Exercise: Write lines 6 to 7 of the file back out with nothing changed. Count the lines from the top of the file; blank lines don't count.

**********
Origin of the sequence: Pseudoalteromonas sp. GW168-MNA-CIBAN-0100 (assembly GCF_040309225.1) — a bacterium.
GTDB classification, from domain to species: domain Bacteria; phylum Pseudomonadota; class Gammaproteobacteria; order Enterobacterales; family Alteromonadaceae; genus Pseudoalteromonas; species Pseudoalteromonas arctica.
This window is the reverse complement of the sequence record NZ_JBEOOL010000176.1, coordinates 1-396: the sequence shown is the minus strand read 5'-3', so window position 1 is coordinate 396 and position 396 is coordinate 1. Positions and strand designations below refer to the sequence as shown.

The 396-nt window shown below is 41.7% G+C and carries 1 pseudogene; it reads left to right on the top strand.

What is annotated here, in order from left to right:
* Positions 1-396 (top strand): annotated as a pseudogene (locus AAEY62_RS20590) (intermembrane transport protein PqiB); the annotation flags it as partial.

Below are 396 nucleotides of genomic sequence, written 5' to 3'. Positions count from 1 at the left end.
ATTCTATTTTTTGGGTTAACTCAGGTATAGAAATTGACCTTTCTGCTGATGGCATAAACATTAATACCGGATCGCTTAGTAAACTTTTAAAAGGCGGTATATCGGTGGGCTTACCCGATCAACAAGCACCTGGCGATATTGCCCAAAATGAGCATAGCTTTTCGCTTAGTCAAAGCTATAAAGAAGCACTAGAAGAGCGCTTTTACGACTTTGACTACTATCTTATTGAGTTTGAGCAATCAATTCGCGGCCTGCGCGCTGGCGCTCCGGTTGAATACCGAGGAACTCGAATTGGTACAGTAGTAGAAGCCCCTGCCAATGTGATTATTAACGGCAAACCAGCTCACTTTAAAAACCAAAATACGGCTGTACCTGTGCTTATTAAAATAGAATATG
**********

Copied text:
* Positions 1-396 (top strand): annotated as a pseudogene (locus AAEY62_RS20590) (intermembrane transport protein PqiB); the annotation flags it as partial.

Below are 396 nucleotides of genomic sequence, written 5' to 3'. Positions count from 1 at the left end.